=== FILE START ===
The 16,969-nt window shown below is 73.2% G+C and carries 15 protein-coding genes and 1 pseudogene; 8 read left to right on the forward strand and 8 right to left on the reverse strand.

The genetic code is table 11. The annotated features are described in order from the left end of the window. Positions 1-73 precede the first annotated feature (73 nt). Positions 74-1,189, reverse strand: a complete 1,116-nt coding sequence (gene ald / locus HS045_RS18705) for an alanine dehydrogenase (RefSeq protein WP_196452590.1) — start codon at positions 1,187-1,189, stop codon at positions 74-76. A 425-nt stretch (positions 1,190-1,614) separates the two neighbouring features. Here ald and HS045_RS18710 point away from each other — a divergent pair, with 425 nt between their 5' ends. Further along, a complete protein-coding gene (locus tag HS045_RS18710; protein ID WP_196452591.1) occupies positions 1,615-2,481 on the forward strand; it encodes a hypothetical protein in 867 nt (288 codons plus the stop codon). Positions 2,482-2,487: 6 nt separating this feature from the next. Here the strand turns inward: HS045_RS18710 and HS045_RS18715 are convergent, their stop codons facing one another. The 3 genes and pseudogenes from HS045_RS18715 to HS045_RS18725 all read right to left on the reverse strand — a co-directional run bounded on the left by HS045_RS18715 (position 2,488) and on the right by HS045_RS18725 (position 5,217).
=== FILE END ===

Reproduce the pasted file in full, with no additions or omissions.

The 16,969-nt window shown below is 73.2% G+C and carries 15 protein-coding genes and 1 pseudogene; 8 read left to right on the forward strand and 8 right to left on the reverse strand.

The genetic code is table 11. The annotated features are described in order from the left end of the window. Positions 1-73 precede the first annotated feature (73 nt). Positions 74-1,189, reverse strand: a complete 1,116-nt coding sequence (gene ald / locus HS045_RS18705) for an alanine dehydrogenase (RefSeq protein WP_196452590.1) — start codon at positions 1,187-1,189, stop codon at positions 74-76. A 425-nt stretch (positions 1,190-1,614) separates the two neighbouring features. Here ald and HS045_RS18710 point away from each other — a divergent pair, with 425 nt between their 5' ends. Further along, a complete protein-coding gene (locus tag HS045_RS18710; protein ID WP_196452591.1) occupies positions 1,615-2,481 on the forward strand; it encodes a hypothetical protein in 867 nt (288 codons plus the stop codon). Positions 2,482-2,487: 6 nt separating this feature from the next. Here the strand turns inward: HS045_RS18710 and HS045_RS18715 are convergent, their stop codons facing one another. The 3 genes and pseudogenes from HS045_RS18715 to HS045_RS18725 all read right to left on the reverse strand — a co-directional run bounded on the left by HS045_RS18715 (position 2,488) and on the right by HS045_RS18725 (position 5,217).